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One Of Philadelphia’s Largest Capital Projects Ever Moves Forward

PHILADELPHIA (CBS) — Philadelphia Mayor Jim Kenney’s plan to rebuild city facilities inched forward on Monday when the city asked local non-profits to submit proposals for managing the projects.

The Rebuild office hopes to rehab at least 150 parks, rec centers and libraries in seven years, so rather than ratchet up so much capacity for such a short-term project, it plans to turn each job over to a non-profit project “user:” Parks “friends” groups, for instance, or the Free Library Foundation. Deputy Director David Gould expects a lot of interest.

“Organizations interested in this project user role should see it as a tremendous opportunity to be a part of a once-in-a-generation initiative,” Gould said.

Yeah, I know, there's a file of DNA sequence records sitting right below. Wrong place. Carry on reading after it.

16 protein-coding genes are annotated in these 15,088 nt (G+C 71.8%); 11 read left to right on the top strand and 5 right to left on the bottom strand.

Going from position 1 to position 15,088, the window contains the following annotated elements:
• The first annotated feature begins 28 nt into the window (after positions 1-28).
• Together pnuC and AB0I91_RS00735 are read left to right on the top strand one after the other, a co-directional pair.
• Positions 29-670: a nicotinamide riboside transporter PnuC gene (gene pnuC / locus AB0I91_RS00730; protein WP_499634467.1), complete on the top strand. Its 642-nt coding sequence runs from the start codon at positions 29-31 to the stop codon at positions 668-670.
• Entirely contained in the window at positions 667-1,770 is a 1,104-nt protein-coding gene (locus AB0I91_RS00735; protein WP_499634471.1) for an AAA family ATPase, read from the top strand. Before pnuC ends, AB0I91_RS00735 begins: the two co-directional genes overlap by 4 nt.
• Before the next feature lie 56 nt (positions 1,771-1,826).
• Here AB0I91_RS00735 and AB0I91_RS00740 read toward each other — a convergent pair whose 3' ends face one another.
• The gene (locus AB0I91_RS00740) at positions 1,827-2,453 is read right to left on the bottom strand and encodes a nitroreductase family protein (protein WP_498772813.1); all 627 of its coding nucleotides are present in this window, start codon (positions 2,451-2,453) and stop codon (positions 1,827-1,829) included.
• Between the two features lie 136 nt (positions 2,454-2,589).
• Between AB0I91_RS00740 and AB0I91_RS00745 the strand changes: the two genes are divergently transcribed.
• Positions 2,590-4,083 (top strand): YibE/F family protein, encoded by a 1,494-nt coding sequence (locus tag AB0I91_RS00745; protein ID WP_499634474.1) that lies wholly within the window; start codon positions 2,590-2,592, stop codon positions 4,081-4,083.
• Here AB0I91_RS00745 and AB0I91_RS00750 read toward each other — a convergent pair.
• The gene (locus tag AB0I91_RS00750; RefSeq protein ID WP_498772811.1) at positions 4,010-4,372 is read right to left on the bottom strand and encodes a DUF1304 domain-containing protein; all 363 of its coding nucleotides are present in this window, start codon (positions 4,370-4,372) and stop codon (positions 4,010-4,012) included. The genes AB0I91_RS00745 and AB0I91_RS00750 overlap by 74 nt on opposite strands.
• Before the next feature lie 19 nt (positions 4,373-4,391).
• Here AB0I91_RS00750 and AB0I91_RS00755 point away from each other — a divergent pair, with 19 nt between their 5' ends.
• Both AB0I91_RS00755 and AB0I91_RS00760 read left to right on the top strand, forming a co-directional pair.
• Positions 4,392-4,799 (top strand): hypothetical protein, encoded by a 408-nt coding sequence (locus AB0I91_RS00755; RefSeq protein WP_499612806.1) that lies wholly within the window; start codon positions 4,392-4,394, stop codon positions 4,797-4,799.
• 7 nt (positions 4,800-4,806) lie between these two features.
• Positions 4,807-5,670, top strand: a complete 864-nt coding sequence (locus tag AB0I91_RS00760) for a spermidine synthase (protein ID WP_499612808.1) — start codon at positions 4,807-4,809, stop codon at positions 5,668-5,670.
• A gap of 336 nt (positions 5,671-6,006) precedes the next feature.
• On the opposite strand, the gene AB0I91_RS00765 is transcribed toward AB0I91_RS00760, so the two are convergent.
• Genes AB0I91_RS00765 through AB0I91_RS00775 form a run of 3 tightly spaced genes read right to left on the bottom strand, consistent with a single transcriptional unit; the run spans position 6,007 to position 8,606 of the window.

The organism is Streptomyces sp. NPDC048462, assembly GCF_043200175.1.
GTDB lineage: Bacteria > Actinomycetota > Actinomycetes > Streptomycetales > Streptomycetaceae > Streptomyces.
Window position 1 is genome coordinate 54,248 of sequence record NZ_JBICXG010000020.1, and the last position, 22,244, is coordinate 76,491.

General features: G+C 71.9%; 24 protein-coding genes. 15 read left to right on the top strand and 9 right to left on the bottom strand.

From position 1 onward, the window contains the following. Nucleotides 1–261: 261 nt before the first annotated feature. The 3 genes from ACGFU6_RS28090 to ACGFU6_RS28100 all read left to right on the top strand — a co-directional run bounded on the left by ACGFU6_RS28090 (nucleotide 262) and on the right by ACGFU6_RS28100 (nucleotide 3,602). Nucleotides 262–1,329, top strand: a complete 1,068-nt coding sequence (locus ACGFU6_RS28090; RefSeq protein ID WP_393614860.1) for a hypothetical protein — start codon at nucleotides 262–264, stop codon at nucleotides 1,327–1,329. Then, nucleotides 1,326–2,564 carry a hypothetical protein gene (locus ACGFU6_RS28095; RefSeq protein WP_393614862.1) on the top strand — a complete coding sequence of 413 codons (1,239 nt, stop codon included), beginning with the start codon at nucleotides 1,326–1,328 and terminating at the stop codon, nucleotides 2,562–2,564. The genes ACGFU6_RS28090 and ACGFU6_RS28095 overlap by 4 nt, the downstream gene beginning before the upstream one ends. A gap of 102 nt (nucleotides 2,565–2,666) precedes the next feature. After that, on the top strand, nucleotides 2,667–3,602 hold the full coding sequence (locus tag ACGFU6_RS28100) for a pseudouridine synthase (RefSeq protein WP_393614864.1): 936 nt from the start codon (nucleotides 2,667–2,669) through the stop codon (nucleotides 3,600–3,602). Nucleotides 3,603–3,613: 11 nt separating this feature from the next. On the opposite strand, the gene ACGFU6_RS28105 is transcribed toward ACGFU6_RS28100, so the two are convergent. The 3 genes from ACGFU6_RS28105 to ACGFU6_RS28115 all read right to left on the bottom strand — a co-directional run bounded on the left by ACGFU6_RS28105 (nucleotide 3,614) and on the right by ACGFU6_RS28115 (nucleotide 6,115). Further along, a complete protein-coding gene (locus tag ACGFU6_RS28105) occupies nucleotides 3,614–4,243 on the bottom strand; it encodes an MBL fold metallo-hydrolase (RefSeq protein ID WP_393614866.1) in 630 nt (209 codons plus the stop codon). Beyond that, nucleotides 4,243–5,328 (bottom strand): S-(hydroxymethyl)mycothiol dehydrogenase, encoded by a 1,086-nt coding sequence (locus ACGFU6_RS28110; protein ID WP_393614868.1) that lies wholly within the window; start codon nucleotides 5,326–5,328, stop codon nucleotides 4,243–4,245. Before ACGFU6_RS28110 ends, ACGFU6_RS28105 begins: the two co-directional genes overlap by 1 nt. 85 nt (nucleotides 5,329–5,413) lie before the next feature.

The plan has not been without critics. Several council members needed convincing before agreeing to it at the last-minute before the summer recess — and say they’ll be watching closely to make sure the non-profits meet the requirements they set for hiring diversity and community outreach.

Gould says non-profits should be able to show they can manage construction projects and are committed to inclusion.

“We need to make sure we’re working with organizations that share those values and will help us accomplish those goals,” he said.

The city is waiting for the final resolution of a lawsuit challenging the sweetened beverage tax before issuing $400 million in bonds to pay for the program, but Gould says it has some funding for early action projects.

It expects to announce the sites selected for rehab in the fall.

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